The song Hunter of Invisible Game (released on the album High Hopes in 2014), sprung from a title that Springsteen came up with and wrote down. At that time Springsteen had done some post-apocalyptic reading and wanted to incorporate that in a song. Subsequently the title evolved into a full song. The setting is a wasteland where the narrator is trying to hunt out the remains of what makes the spirit, trying to hold on to humankind and to restore and rebuild a fallen civilization. In the beginning of the song the narrator/the hunter hauls himself out of a ditch and builds himself an arch and I wonder if the the ditch is a grave or a dip off the side of the road symbolising hard times that anyone get into during the course of life.
In verse two the image of a railroad tracks appears (“And a scarecrow on fire along the railroad tracks“). There are railroad tracks in the lyrics of many Bruce Springsteen’s songs, a symbol for escape, a way out. But why the scarecrow, I wonder? Perhaps to scare away the demons?
Strength is vanity and time is illusion. I feel you breathing, the rest is confusion. Your skin touches mine, what else to explain. I am the hunter of invisible game
The short film, Hunter of Invisible Game, takes place in a kind of a no man’s land, where Springsteen plays a weathered hunter, who is travelling with a horse, an axe and a rifle. In the beginning he is sitting alone, noticably haunted, looking at photograps of his past (a wife, kids and a home) that turn into visions. Along the way he comes across a young boy who is searching for his family. Finally they locate the boy’s family and village. The song kicks in around halfway through the 10-minute film and through the song the character narrates his own story. The film paints a portrait of a resilient man who is not quite ready to give in, despite the hardship he’s been through.
It may seem quite random that I picked up this song and film to write about and I agree. It is not on rotation on my Spotify playlist (though it may will be). There was something that caught my attention and as I started to look more closely on the lyrics I felt I wanted to try and analyse the meaning to me. Part of what I like about this song is the ambiguity. Is the hunter the Devil or the Saviour? In what way do the lyrics speak to me?
To me a lot of Springsteen’s work urges us to resist the kind of stagnation that derives from the fear of leaving your comfort zone. This fear may lead you to stay in a place that feels safe but that does nothing for your progress. Anxiety over making a wrong move, the potential for discomfort, knowing that you don’t have all the answers are not reasons enough for inaction.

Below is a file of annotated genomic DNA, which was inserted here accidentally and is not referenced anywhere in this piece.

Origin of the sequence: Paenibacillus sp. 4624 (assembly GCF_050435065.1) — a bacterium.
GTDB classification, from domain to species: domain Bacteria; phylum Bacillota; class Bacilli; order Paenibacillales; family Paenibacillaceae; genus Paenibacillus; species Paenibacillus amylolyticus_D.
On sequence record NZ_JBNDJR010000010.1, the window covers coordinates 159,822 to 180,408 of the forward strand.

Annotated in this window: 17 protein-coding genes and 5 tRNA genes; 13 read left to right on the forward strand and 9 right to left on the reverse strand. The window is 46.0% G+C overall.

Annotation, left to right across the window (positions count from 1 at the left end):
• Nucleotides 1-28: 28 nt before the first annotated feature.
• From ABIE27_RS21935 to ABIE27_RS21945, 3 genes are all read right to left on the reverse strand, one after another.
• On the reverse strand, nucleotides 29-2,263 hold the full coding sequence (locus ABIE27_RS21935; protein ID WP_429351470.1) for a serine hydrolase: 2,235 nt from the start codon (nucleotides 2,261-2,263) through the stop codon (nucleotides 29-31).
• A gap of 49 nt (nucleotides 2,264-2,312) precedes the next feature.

We all come up a little short and we go down hard. These days I spend my time skipping through the dark.
In my post Leap of faith I write about my “10 Bruce Commandments” and there you find that many of the lines I’ve listed point in the same direction; be brave enough to try something new, don’t fear change and (most importantly) don’t settle.
I guess you could argue that “you get the answers you are looking for” (a Swedish saying* quite clumsily translated) and these were the answers I found when I read the lyrics of the Hunter of Inivisble Game. What do find? Is the Hunter the Devil or the Saviour? What is the Invisible Game to you?
* Som man frågar får man svar
Great essay, Anna! I love this song–one of my favorites from “High Hopes,” and I was fortunate enough to hear it live (sort of, anyway) during a soundcheck in Houston back in 2014. I never really thought of the Hunter as any kind of sinister or heroic figure, though. I always thought the important part of the metaphor was the “invisible game.” I think the narrator is just a restless man who has a strong, solid love in his life, but who craves… more. But he doesn’t know what. He builds an ark and waits for the rain to carry him away so that he doesn’t have to actively leave; he watches a barren, burning landscape from a train, finding nothing to anchor him, But he presses on, or rather is carried forward, obsessed by finding something he cannot name, but missing and craving his love all the same. As someone who has always had the travel “bug” but who has always missed his family tremendously each time I went away, this song has always resonated strongly with me. So maybe you’re right: we get the answers we’re looking for… unless you’re the narrator of the song. 🙂
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Thanks Ken! Wow, your analysis is way better than mine 😏
Nah, like you said, with art and music you tend to find what you’re looking for. We have different lenses, so we see different things. 🙂
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